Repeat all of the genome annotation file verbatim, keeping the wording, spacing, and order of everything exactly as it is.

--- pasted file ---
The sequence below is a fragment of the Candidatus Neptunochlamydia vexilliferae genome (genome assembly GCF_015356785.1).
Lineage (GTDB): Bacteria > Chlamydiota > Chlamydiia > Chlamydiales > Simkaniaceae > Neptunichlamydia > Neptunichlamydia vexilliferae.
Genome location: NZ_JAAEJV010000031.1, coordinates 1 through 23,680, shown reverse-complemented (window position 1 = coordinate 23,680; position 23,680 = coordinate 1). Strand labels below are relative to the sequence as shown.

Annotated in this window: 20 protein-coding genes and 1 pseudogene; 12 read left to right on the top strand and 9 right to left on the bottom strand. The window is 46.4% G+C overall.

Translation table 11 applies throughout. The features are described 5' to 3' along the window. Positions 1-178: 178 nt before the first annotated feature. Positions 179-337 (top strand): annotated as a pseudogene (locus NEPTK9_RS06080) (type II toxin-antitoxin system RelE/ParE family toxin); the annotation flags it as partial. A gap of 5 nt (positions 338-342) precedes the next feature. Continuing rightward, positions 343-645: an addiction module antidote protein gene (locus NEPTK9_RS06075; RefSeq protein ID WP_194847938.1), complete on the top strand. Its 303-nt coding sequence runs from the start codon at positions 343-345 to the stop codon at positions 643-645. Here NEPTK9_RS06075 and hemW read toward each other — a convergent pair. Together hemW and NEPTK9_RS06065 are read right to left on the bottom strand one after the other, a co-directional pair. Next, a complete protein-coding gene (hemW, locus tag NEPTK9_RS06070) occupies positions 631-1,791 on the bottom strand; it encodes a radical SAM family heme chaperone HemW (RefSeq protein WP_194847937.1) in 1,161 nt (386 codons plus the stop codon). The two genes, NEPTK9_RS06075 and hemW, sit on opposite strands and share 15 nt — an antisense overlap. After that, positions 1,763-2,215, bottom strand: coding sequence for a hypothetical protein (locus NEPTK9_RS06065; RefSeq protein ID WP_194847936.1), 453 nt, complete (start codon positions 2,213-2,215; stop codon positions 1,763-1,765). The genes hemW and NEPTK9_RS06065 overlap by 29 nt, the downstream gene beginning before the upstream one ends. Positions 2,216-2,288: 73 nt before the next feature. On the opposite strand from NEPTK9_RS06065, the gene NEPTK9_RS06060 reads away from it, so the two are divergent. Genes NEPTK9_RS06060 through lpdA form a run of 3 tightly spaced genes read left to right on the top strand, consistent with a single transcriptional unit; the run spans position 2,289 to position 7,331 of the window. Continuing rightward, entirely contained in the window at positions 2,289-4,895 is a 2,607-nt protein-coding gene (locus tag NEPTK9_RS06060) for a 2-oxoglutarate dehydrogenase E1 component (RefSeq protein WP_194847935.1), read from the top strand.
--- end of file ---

The sequence below is a fragment of the Candidatus Neptunochlamydia vexilliferae genome (genome assembly GCF_015356785.1).
Lineage (GTDB): Bacteria > Chlamydiota > Chlamydiia > Chlamydiales > Simkaniaceae > Neptunichlamydia > Neptunichlamydia vexilliferae.
Genome location: NZ_JAAEJV010000031.1, coordinates 1 through 23,680, shown reverse-complemented (window position 1 = coordinate 23,680; position 23,680 = coordinate 1). Strand labels below are relative to the sequence as shown.

Annotated in this window: 20 protein-coding genes and 1 pseudogene; 12 read left to right on the top strand and 9 right to left on the bottom strand. The window is 46.4% G+C overall.

Translation table 11 applies throughout. The features are described 5' to 3' along the window. Positions 1-178: 178 nt before the first annotated feature. Positions 179-337 (top strand): annotated as a pseudogene (locus NEPTK9_RS06080) (type II toxin-antitoxin system RelE/ParE family toxin); the annotation flags it as partial. A gap of 5 nt (positions 338-342) precedes the next feature. Continuing rightward, positions 343-645: an addiction module antidote protein gene (locus NEPTK9_RS06075; RefSeq protein ID WP_194847938.1), complete on the top strand. Its 303-nt coding sequence runs from the start codon at positions 343-345 to the stop codon at positions 643-645. Here NEPTK9_RS06075 and hemW read toward each other — a convergent pair. Together hemW and NEPTK9_RS06065 are read right to left on the bottom strand one after the other, a co-directional pair. Next, a complete protein-coding gene (hemW, locus tag NEPTK9_RS06070) occupies positions 631-1,791 on the bottom strand; it encodes a radical SAM family heme chaperone HemW (RefSeq protein WP_194847937.1) in 1,161 nt (386 codons plus the stop codon). The two genes, NEPTK9_RS06075 and hemW, sit on opposite strands and share 15 nt — an antisense overlap. After that, positions 1,763-2,215, bottom strand: coding sequence for a hypothetical protein (locus NEPTK9_RS06065; RefSeq protein ID WP_194847936.1), 453 nt, complete (start codon positions 2,213-2,215; stop codon positions 1,763-1,765). The genes hemW and NEPTK9_RS06065 overlap by 29 nt, the downstream gene beginning before the upstream one ends. Positions 2,216-2,288: 73 nt before the next feature. On the opposite strand from NEPTK9_RS06065, the gene NEPTK9_RS06060 reads away from it, so the two are divergent. Genes NEPTK9_RS06060 through lpdA form a run of 3 tightly spaced genes read left to right on the top strand, consistent with a single transcriptional unit; the run spans position 2,289 to position 7,331 of the window. Continuing rightward, entirely contained in the window at positions 2,289-4,895 is a 2,607-nt protein-coding gene (locus tag NEPTK9_RS06060) for a 2-oxoglutarate dehydrogenase E1 component (RefSeq protein WP_194847935.1), read from the top strand.